SEATTLE--Physicians and nurses frequently confront ethical dilemmas in caring for cancer patients, and these must be resolved on an individual basis, through established principles, Tom McCormick, DMin, senior lecturer in medical ethics, University of Washington, told the Association of Pediatric Oncology Nurses. "I don't think we'll ever see the day," he said, "when we can put all of the alternatives into a computer, press a button, and ask the computer to come up with a decision."
Dr. McCormick outlined five principles to guide the health care provider in making ethical decisions: (1) Respect the autonomy of the patient and the family; (2) balance the benefits with the burdens of therapy; (3) attempt to do no harm while providing benefit to the patient; (4) seek justice such that those who are poorly educated or do not have access to health care insurance are not deprived of the resources of the health care community; and (5) maintain integrity and veracity in the professional relationship.
Because even health care professionals are influenced by personal biases and value judgments, the last principle is especially important, Dr. McCormick said. For example, personal bias might drive a health-care provider to push for intensive therapeutic interventions, when considerations of quality of life or helping the patient to achieve a "good death" might be more appropriate.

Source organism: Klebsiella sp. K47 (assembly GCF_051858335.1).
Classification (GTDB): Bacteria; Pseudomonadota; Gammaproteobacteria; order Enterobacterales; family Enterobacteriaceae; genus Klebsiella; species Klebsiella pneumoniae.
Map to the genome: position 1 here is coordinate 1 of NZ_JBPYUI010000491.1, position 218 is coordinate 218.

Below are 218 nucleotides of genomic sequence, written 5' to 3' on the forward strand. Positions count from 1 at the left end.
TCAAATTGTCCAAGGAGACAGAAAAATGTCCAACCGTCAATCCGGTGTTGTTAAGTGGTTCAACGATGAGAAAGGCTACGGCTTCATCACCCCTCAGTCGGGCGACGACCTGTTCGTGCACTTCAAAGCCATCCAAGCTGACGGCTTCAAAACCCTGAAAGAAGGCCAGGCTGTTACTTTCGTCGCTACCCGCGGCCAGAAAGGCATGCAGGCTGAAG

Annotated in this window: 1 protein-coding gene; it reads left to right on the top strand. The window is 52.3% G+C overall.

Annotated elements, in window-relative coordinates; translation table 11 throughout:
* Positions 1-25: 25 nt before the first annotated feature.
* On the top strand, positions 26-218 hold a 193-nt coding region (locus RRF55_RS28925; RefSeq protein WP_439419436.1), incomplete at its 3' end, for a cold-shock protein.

The nursing staff are often the first to become aware of this shift in what is truly in the best interest of the patient. "The cure orientation of the medical staff and the care orientation of the nursing staff will sometimes come into conflict," he said. It is therefore important that institutions have mechanisms, such as ethics conferences or care plan discussions, to resolve these conflicts, and that nurses be included in these discussions.
Ethical dilemmas may arise from a conflict between the health care professional's moral duty to provide the greatest benefit for the patient (the principle of beneficence), and the need to respect the patient's own informed choice regarding treatment (patient autonomy).
"The right to consent to treatment also encompasses the right to refuse treatment," Dr. McCormick said. "We often discover that patients have goals and values that differ from the traditional goals of health care."
Issues in Pediatric Oncology
In pediatric oncology, decisions regarding the best interest of the patient are further complicated by the inability of children to make informed decisions.
At times, the desire of the parents to prolong the life of their child may be so overwhelming that the quality of the child's life is ignored, even when there is little hope for a cure. Dr. McCormick recommended the development of age-appropriate consent forms so that children might truly take an active role in their own care.
Finally, Dr. McCormick outlined a formal framework of questions designed to make the process of resolving ethical dilemmas in patient care an easier one, or to justify one choice over another.
Questions to Consider in Resolving Ethical Dilemmas in Medicine